Lebanon is a small country that was devastated by a civil war that lasted fifteen years. Though it ended in 1990, most of the developmental projects planned during the last 30 years have failed to be fully implemented due to a corrupt political system. The healthcare system in Lebanon was one of the most affected establishments, and continues to be destabilized by the huge number of Syrian refugees entering the country since 2012.
Recently, the country is facing the worst ever economic crisis since its independence in 1948. More than 50% of the Lebanese people are not medically insured and are under the coverage of the Ministry of Health (MOH). Those who are employed benefit from the National Social Service Fund until their retirement, when the majority of them become dependent on the MOH. Only a small percentage of the Lebanese have private insurances.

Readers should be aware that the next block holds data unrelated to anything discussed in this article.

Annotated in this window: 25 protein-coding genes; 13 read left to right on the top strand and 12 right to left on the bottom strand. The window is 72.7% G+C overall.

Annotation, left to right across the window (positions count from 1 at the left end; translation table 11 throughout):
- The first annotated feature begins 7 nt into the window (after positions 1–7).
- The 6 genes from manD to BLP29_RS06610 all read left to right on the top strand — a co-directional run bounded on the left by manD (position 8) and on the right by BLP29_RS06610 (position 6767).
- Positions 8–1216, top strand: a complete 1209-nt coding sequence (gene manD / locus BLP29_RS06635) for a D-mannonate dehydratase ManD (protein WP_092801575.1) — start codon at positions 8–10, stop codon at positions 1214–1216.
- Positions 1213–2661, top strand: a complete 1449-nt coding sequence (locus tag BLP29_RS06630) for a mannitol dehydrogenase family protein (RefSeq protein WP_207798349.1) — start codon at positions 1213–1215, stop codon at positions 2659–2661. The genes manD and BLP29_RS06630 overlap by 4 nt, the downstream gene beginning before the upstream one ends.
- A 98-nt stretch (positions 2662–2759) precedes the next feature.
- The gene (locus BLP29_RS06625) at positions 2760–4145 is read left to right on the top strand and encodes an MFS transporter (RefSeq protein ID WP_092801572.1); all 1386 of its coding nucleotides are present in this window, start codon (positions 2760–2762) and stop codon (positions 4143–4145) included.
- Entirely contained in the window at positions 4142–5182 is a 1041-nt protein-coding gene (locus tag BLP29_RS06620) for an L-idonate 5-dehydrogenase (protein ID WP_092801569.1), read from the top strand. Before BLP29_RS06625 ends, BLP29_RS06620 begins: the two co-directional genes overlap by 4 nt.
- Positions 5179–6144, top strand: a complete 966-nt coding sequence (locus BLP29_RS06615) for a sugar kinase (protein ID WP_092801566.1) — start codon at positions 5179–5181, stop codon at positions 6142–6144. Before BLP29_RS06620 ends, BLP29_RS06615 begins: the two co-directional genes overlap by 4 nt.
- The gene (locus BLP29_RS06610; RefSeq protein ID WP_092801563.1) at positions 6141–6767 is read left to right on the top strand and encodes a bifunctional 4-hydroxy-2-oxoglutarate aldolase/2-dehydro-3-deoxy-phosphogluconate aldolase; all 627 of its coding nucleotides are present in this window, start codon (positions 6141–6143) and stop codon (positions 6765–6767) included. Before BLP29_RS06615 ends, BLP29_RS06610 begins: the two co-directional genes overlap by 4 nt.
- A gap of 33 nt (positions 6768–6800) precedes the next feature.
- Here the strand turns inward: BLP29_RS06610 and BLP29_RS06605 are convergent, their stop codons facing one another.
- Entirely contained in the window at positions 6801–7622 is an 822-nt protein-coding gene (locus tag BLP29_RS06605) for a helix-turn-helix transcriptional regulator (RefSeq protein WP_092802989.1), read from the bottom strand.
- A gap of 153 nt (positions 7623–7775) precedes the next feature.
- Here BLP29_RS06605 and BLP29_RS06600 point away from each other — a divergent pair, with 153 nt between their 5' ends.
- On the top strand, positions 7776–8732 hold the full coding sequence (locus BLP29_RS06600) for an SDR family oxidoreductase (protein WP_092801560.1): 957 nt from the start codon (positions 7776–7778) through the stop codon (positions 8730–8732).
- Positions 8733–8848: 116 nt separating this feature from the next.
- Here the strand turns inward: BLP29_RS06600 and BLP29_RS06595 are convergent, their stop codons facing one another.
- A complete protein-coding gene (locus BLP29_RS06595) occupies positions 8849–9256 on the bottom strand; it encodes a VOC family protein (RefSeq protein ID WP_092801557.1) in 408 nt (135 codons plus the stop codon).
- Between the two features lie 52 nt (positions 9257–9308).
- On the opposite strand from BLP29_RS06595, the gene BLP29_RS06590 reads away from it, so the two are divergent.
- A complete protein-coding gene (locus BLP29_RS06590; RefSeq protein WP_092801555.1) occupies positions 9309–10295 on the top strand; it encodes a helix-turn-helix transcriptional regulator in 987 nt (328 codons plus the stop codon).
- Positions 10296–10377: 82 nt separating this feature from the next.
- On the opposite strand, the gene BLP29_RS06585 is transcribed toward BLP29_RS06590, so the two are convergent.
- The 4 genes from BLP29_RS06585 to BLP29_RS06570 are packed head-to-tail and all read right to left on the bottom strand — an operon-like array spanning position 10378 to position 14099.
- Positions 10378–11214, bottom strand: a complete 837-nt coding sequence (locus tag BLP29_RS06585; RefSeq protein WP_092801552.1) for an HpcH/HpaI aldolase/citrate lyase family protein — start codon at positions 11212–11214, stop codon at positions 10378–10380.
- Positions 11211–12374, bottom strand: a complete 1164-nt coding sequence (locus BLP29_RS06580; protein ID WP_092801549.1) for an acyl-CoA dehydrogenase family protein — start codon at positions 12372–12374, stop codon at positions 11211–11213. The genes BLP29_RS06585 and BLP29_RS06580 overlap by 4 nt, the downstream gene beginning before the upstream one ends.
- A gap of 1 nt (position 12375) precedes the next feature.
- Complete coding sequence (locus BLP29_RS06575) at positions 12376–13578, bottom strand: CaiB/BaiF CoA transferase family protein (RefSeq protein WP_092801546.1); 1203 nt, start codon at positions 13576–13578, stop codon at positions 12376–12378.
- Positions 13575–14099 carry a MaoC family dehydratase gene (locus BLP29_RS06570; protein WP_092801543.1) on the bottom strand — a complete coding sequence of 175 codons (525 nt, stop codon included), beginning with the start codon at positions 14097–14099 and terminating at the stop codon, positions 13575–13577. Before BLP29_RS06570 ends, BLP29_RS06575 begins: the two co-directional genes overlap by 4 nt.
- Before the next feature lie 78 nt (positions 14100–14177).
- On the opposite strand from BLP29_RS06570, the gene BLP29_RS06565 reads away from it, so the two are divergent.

The MOH only operates 20 public hospitals in the country and receive a modest allocation of the total government budget. The Private sector dominates the healthcare system with many private hospitals scattered all over the country, including the capital city of Beirut. These hospitals provide medical care at a high cost affordable only by wealthy or insured people. Those hospitals that have a contract with the Ministry of Health (MOH) can admit a limited number of MOH patients per month with an annual financial coverage Cota.. Life-saving policies that allow the admission of critically ill and poor patients into the emergency room does not apply to Lebanese private hospitals.